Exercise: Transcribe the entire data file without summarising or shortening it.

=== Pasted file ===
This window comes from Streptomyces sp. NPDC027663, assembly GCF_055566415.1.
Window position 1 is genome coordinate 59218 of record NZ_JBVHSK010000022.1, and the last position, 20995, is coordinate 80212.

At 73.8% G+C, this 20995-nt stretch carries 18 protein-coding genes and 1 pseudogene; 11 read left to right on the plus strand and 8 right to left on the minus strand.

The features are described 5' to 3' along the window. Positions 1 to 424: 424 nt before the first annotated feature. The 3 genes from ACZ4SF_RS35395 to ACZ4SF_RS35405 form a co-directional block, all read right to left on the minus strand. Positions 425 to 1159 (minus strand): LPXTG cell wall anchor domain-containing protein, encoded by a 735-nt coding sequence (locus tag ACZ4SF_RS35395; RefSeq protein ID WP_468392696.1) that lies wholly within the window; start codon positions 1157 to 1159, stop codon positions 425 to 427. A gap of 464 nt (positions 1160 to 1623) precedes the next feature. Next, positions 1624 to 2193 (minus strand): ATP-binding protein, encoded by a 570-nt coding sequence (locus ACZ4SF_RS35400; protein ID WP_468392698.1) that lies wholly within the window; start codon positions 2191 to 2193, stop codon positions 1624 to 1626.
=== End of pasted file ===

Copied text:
This window comes from Streptomyces sp. NPDC027663, assembly GCF_055566415.1.
Window position 1 is genome coordinate 59218 of record NZ_JBVHSK010000022.1, and the last position, 20995, is coordinate 80212.

At 73.8% G+C, this 20995-nt stretch carries 18 protein-coding genes and 1 pseudogene; 11 read left to right on the plus strand and 8 right to left on the minus strand.

The features are described 5' to 3' along the window. Positions 1 to 424: 424 nt before the first annotated feature. The 3 genes from ACZ4SF_RS35395 to ACZ4SF_RS35405 form a co-directional block, all read right to left on the minus strand. Positions 425 to 1159 (minus strand): LPXTG cell wall anchor domain-containing protein, encoded by a 735-nt coding sequence (locus tag ACZ4SF_RS35395; RefSeq protein ID WP_468392696.1) that lies wholly within the window; start codon positions 1157 to 1159, stop codon positions 425 to 427. A gap of 464 nt (positions 1160 to 1623) precedes the next feature. Next, positions 1624 to 2193 (minus strand): ATP-binding protein, encoded by a 570-nt coding sequence (locus ACZ4SF_RS35400; protein ID WP_468392698.1) that lies wholly within the window; start codon positions 2191 to 2193, stop codon positions 1624 to 1626.